“I think that was something that was there because they like to block shots,” Morgan said after the game. “Knowing that and seeing them come over and block a few of our shots and contest a few of our shots, I think Spike just sort of made the decision. He kind of saw that and adjusted during the game.”

On the first play, Albrecht somehow fits a pass in between Kendall Stephens and Errick Peck for a Morgan layup. Two Michigan possessions later, Albrecht doesn’t even need the screen, instead using an up fake to get by his defender and find Morgan waiting inside again for the easy bucket. Finally, Caris LeVert gets in on the action. It’s tough to decide whether LeVert was shooting or passing on this play, but he was credited with the assist. Either way he very much missed Morgan rolling wide open early in the play. Regardless, Morgan slams it home and Michigan was working with a one-point lead.

BONUS: Glenn Robinson III Wins The Game

This play has already been thoroughly dissected. After Zak Irvin was forced to foul Ronnie Johnson on a drive to the basket and Johnson hit both free throws, John Beilein called timeout with 2.9 seconds left and drew up what ended up being a gem of a play. I’ll let him tell you about it:

“We’ve run it before,” Beilein said. “I don’t think we’ve run it yet this year, but it’s a last-second play. We practice it probably once every two weeks. We’ve probably practiced it 10 times, but they ran it last year, as well. So one of the options is to get it to Glenn and have Glenn just make a play. There’s other options in it, but Caris saw the switch, saw the mismatch and just threw it and Glenn went up and got it. He had to finish it through a crowd and did a great job. … That’s the whole idea, to throw it over the top and put Glenn in a jump ball on the other side. That’s the whole idea: bring the defense this way and throw it to the opposite side.”

The idea was there, and the execution was solid. Glenn Robinson III hit the game winner in front of his friends and family, at his father’s alma mater, to keep Michigan’s hopes of winning the Big Ten title outright alive. It was fitting that Robinson hit the game winner, because his dad hit one at Michigan late in the 1994 season that eventually gave Purdue an outright Big Ten Championship.

(H/T @zgordon5)

  • Alex

    When that ball hung on the rim, I had a flashback to the IU game last year. Only for a millisecond, but still scary. What a great play by GR3.

    • Champswest

      The ball hit the backboard and then bounced 3 times on the rim. On the second bounce, it kind of bounced up a little higher and looked like it was going to come out, but it bounced a third time on the inside part of the front of the rim and fell through. At least, that is what I saw. The ball kept bouncing away from the backboard, which added to the perception that it was coming out. Way too stressful of an ending to a very stressful game.

    • Dr_ZC

      Funny how time slows in such moments. Like watching a slo-mo movie with the crowd sound filtered out, only leaving the low tone sound of the ball clanging on the rim.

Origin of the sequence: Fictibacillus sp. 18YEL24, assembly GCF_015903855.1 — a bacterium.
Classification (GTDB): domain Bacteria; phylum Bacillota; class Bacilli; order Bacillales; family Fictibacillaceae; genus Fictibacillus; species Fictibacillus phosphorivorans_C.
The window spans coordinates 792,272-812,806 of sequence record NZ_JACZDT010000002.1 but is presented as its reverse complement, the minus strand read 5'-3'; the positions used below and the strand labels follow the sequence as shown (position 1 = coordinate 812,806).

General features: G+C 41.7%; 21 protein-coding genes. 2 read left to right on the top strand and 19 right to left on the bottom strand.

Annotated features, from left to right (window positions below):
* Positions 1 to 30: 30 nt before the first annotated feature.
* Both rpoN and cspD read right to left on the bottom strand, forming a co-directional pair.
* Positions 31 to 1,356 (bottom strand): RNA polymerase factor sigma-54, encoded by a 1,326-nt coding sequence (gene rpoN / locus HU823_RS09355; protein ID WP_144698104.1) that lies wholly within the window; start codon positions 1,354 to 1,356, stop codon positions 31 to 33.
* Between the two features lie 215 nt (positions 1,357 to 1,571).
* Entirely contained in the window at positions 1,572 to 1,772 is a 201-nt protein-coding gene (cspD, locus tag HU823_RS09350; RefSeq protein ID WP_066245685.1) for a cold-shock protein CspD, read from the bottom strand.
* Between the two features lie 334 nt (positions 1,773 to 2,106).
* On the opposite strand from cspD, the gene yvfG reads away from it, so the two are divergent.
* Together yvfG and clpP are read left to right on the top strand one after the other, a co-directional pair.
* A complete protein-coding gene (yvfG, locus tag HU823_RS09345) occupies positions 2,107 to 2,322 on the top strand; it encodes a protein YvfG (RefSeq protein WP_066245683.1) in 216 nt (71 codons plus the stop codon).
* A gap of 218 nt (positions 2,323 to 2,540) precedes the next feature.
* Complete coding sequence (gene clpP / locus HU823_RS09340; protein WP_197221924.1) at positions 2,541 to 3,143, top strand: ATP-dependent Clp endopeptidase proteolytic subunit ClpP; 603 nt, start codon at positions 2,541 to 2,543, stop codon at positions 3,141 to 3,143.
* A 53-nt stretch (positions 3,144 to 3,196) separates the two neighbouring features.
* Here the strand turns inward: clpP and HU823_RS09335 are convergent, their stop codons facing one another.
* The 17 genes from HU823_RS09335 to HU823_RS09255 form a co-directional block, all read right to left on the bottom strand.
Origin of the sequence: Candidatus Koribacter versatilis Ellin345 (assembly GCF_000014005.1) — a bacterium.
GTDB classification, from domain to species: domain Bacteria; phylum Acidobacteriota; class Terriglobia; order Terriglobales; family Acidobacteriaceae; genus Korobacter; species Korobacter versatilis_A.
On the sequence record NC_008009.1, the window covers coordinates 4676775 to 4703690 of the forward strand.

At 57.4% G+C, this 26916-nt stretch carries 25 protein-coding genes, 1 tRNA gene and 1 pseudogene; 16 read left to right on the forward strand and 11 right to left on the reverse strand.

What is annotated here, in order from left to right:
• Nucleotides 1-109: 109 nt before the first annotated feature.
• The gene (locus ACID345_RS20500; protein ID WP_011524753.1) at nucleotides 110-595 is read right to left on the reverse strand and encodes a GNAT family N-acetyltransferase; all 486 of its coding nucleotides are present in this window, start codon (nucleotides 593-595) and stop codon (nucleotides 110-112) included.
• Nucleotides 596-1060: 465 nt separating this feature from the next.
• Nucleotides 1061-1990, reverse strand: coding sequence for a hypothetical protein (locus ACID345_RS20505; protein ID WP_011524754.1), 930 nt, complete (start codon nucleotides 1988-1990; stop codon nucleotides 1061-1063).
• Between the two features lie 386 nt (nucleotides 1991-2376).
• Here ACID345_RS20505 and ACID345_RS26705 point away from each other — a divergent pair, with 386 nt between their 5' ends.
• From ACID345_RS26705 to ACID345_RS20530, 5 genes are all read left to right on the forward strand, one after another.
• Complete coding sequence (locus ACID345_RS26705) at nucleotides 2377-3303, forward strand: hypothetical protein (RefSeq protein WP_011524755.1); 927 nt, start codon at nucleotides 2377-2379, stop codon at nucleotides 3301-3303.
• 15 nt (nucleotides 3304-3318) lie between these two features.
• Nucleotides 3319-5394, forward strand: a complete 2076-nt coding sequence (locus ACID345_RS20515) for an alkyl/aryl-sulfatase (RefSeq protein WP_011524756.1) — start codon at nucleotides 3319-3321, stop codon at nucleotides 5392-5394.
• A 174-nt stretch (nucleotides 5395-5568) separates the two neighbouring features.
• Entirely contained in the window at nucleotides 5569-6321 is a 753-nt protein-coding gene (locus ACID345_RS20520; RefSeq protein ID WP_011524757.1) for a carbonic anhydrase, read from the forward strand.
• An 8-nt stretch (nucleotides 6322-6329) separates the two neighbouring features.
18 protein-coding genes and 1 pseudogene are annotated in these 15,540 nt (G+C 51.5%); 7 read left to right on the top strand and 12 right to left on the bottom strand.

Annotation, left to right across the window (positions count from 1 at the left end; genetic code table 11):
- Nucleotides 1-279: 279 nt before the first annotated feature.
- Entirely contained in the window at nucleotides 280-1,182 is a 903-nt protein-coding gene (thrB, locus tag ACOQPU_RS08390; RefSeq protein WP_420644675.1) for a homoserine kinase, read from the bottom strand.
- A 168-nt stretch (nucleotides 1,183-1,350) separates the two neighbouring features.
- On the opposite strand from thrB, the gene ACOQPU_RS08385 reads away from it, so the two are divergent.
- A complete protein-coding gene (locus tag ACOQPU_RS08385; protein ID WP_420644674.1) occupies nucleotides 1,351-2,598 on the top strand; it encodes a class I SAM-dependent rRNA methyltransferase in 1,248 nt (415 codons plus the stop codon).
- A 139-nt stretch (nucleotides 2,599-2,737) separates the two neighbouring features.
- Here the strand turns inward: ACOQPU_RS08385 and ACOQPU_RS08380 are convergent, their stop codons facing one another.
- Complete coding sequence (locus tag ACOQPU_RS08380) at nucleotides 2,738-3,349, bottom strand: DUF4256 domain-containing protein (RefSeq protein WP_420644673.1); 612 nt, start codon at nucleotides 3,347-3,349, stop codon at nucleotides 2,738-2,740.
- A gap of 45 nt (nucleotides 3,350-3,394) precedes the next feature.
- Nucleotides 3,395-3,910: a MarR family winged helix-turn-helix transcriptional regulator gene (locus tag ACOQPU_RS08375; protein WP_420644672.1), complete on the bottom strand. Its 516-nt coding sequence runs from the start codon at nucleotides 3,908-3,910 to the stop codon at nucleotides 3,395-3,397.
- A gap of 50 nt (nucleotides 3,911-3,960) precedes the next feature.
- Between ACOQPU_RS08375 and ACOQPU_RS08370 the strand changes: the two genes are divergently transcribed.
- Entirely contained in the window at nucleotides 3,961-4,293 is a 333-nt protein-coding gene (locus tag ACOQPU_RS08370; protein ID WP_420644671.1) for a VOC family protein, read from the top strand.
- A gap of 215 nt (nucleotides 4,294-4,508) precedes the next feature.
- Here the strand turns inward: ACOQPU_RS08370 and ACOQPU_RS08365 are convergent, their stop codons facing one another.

• Dr_ZC

    Well, the big Dawg missed a bunny at the end of the game in West Laf., that handed the game back to Michingan in 1994 (or was it 1995?). I remember Jimmy King was jumping in the sidelines after M won that game.

  • kam

    Actually dylan and for all the purdue fans who were mad, it wasn’t a travel. The announcer said/explained it on the final replay and he was correct since caris’ first step was exactly when he put the ball down it doesn’t count as a step then he picked the ball up and took two steps. Its 100% legal. It looks weird but players do that often and people want a travel when its not. But glenn had many key plays, good for him! glad he played well

    • FL Wolve

      It certainly looked like a travel. I’m surprised that it wasn’t called.

      • kam

        watch it again and read what i said. It looks like it but it wasn’t. if you dont believe me look at the rules lol. It wasn’t called because it wasn’t a travel

      • kam

        players do that often. it looks weird because he’s soo long and lanky

    • Dr_ZC

      The patented Lebron Crab dribble

  • Devin

    I watched that play between Caris and Morgan several times, and I am convinced that it was 100% a pass and not a shot.

    • jemblue

      Agree. I wouldn’t really criticize him for not passing to Jordan earlier, either – better to get him the ball right under the basket than 10 feet away.

  • ChathaM

    Can we do a “5 Key Andrew Dakich Reactions” after every win?

  • DTrain

    Couple things: First, the foul on Robinson with 1:53 left that led him to tie the game was even bigger because it was the fifth foul on Hammons. Second, the play with 2.9 seconds left came after Stauskas missed a layup and Michigan fouled with 12 seconds left. Kendall Stephens was fouled and missed the front end of a 1-and-1 (Purdue’s only free throw miss of the day), and Michigan finally corralled the rebound and pushed it past half court before calling timeout with 2.9 left.

  • TimgColo

    Dylan, just noticed the 2012-13 season is missing from past seasons. Was looking at how the program has steadily progressed and noticed it. Jumps from 2011-12 to 2013-14 on the dropdown.

  • A2MIKE

    So happy for Glenn! Hasn’t been his year in terms of a break out performance, but last night was sweet. Good for him, because he deserves all the accolades from last night. I am old enough to remember that 94 game. I am surprised you found video. It wasn’t on at my house that day, so I listened on the radio. Michigan was similarly down 7 with 2 minutes to play at Mackey that year and closed either on an 8-0 run or a 10-2 run to win. They had this game in the bag and let it slip away, probably would have won the Big Ten that year, and that banner would still be hanging, relieving Jalen of his desire for a banner representing his time at Michigan. Oh how things could be different.

    • Dr_ZC

      And GR2 missed an easy put back at the rim with the game clock running down that could have won the game for Purdue.

      I remember the game in AA, where Jalen muffed the ball. Still upset with him with such a bonehead play. Game was won, and then the unthinkable happens.

  • Wow, the sights and sounds from that old Raycom film bring back the old timey memories of watching ball on Saturday afternoons with Dad. Can’t believe GRII went for 37 in that game. He was an amazing player – and so glad his boy came to Michigan.

  • captincork

    Horford doesn’t even try to move Hammonds in that first play. I get that he probably thought he had good position but you need to at least disrupt their center of gravity so that they can’t jump over you so easily.